Posts about News

Plastic explosives


David Kline finds the ideal Christmas present for the age: The Playmobil airport security toy. Surely, I thought, this must be a joke. But, no, it’s really on the Playmobil site. Coming soon: subway bag checkers… Guantanamo interrogators… FEMA ice trucks…

Yahoo’s news includes blogs

Yahoo’s news search now includes blogs and that is good news.

Eric Auchard of Reuters called me about it last night and probed the question of separating blogs from … what should we call ?… real news, professional news, journalism?

I got on my high horse, predictably, and said the separation is artificial and even perilous (see the post directly below)

Robert Thompson, a media studies professor at Syracuse University, said it was important to preserve the distinctions between professional journalism and personal commentary.

He defined professional journalism as reporting which adheres to standards of accuracy and writing subjected to an editorial process, and all done with an eye to journalistic ethics, although he said journalism often falls short of these goals.

“There is a distinction between something that has gone through an editorial process as opposed to something put up by someone that has been through none of those processes,” Thompson said.

But media critic Jeff Jarvis, author of the blog Buzzmachine (http://buzzmachine.com), said major Internet sites such as Yahoo and Google continue to patronise bloggers by treating them as secondary sources of news.

I was complaining that GoogleNews will not includ a site unless it has multiple authors… as if that makes a difference. Google to I.F. Stone: Drop dead.

Jarvis, who is a former TV critic for TV Guide and People magazines, mocked the notion that journalists live by a shared set of professional standards, that they are better trained or more trustworthy than the anyone-can-join blog movement.

“What made the voice of the people somehow less important than the paid professional journalist?” he asked. “You don’t need to have a degree, you don’t need to have a paycheque, you don’t need to have a byline,” Jarvis said.

“If you inform the public, you are committing an act of journalism,” he declared.

I went to Yahoo’s news search and looked up “Meirs.”

In the left column, under “news,” I found this: commentary from a student paper in Tennessee. In the right column, under “blog beta,” I found this: analysis from law professors. Which is more valuable, more authoritative, more trustworthy? The only way to find out is to read them.

Bottom line: I am delighted that Yahoo now includes blogs in search; I’m not complaining. Good on Yahoo. Take a lesson, Google. But to Thompson and others who keep arguing that there is a clear distinction, I say: Show me the line.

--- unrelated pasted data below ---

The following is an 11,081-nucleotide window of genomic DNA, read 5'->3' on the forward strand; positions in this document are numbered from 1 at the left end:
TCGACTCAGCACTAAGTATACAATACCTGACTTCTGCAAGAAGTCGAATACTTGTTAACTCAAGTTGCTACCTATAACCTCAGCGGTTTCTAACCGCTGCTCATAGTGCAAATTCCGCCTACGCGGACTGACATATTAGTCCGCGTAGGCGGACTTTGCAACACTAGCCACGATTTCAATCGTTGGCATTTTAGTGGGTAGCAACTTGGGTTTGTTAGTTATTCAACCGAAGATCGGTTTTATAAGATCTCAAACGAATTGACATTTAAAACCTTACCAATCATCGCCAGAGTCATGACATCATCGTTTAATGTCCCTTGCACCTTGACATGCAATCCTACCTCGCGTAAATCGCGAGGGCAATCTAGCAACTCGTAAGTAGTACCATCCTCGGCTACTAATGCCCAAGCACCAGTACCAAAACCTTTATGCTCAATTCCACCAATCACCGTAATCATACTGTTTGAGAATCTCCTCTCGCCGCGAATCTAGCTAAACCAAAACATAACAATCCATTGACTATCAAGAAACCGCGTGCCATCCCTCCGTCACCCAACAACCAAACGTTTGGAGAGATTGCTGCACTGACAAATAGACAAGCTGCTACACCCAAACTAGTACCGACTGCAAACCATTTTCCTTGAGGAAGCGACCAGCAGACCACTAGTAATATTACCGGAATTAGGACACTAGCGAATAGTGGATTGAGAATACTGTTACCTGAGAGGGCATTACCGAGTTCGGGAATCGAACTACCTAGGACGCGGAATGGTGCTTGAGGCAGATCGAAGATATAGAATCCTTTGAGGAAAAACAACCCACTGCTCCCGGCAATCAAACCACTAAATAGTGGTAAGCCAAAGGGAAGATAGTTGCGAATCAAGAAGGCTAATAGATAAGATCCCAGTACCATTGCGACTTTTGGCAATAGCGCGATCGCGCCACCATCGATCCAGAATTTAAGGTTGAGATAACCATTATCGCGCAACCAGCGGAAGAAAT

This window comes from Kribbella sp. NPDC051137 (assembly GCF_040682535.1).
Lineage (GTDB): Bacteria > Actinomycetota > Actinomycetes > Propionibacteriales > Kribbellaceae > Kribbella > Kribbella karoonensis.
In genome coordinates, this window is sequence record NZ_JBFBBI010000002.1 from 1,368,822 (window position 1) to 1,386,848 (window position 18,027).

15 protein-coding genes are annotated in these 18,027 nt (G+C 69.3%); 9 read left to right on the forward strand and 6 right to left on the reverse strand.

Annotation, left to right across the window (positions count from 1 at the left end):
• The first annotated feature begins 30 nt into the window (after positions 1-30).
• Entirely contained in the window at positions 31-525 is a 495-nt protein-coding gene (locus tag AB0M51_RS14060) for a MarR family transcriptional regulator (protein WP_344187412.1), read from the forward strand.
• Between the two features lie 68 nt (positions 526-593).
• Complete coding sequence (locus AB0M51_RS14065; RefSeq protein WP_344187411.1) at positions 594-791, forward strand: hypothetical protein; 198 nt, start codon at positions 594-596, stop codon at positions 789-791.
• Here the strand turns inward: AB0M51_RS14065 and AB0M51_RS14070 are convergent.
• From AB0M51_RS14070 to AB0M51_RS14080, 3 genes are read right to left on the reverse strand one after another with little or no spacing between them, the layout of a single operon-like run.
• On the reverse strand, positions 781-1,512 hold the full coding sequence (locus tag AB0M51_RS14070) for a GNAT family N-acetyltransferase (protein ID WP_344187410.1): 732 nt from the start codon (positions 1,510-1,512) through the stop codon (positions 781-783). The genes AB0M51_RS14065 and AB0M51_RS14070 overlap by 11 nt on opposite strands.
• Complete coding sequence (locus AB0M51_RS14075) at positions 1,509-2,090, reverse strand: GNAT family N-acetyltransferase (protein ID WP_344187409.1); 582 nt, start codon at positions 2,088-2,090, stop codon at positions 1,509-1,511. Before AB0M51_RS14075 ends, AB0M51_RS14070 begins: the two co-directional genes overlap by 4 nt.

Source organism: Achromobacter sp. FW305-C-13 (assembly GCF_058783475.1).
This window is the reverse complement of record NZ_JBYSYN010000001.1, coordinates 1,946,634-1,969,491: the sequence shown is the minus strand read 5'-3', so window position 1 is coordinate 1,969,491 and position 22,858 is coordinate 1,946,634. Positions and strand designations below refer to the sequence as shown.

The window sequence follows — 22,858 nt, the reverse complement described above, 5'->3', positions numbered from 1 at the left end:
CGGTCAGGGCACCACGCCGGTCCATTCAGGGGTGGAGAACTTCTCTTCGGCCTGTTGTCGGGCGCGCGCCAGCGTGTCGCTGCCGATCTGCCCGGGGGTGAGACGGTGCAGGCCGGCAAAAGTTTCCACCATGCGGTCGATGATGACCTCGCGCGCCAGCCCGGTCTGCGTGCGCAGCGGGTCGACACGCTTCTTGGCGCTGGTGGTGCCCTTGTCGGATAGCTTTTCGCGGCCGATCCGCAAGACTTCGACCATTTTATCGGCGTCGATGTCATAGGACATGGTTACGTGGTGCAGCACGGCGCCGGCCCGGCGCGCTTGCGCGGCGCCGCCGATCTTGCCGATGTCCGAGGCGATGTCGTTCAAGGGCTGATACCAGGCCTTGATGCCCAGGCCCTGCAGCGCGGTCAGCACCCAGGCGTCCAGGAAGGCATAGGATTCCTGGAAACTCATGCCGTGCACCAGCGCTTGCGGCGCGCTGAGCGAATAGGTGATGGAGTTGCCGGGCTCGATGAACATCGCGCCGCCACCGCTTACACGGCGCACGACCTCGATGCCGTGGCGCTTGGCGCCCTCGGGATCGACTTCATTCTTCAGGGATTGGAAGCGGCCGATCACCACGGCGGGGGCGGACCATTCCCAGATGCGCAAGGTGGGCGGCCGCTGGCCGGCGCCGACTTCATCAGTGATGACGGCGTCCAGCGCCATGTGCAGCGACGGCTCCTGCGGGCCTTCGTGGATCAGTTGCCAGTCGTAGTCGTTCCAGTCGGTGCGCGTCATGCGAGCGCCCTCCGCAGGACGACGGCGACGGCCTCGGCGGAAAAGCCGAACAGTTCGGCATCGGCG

: Winer says:

1. Blogs don’t belong in the margin, they belong in the main results. There’s so much confusion about what is and isn’t a blog, why bother even trying to make a distinction. BusinessWeek has a blog, but it’s not the same thing as Scripting News, right? Or is it? Where should BW’s blog be? Why should it be in a different place from their editorial stuff? Don’t expect the line to get more solid in the future, it’s going the other way, getting more blurry all the time.

: Lisa DiCarlo at Forbes.com asks:

But is Yahoo! taking another big step in the blurring of lines between professional media and grassroots journalism?

The line is already blurrier than you know….

Past print

Squared finds the key quote from John Battelle’s interview in I Want Media:

Print is an extraordinarily important, wonderful medium. But I think we’ve seen the passing of print as the medium of news delivery. There are plenty of examples where print was the best we could do because it’s all we had. But the online medium is better.

Fifth wheel in charge

Or he could fly around for a few hours:

President Bush canceled plans to visit with emergency workers and officials in Texas, citing the storm’s shifting path and a desire not to impede preparations, but he still intended to monitor the storm’s progress from a military facility in Colorado instead of Washington.

Education v. oil

Multiplementality reports that Georgia’s governor closed schools Monday and Tuesday to conserve gas, which this blogger and traffic reporter predicts will only cause panic and lines and wasted gas.

Deals with devils

Ruth emails me appropriate outrage over this news:

President Bush decided Wednesday to waive any financial sanctions on Saudi Arabia, Washington’s closest Arab ally in the war on terrorism, for failing to do enough to stop the modern-day slave trade in prostitutes, child sex workers and forced laborers.

What do we stand for?

It’s not just us

Deutsche Welle says (in English):

Americans take heart: the United States is apparently not the only major western democracy unable to pull off an election. Germany’s vote on Sunday has been a disaster from the get-go…

Corrections

I linked to at least two stories out of New Orleans that now seem to have been exaggerated. One was the emotional Jefferson Parish President Aaron Broussard’s emotional story about a friend’s mother who died in a nursing home. MSNBC now reports that Broussard did not get the details and timing of this right and that the death was, tragically, among those that allegedly came when residents of a nursing home were not evacuated and the owners of that home have since been indicted. The other story was of the murder of at least one child in the Convention Center as reported in the Times-Picayune; David Carr in The Times said there is no verification of that story.

Carr also points out that such exaggerations often occur in such tragedies. He recounts hearing similarly amplified horrors after September 11th. In both cases, it is not as if there is the slightest reason to add to the horrifying truth.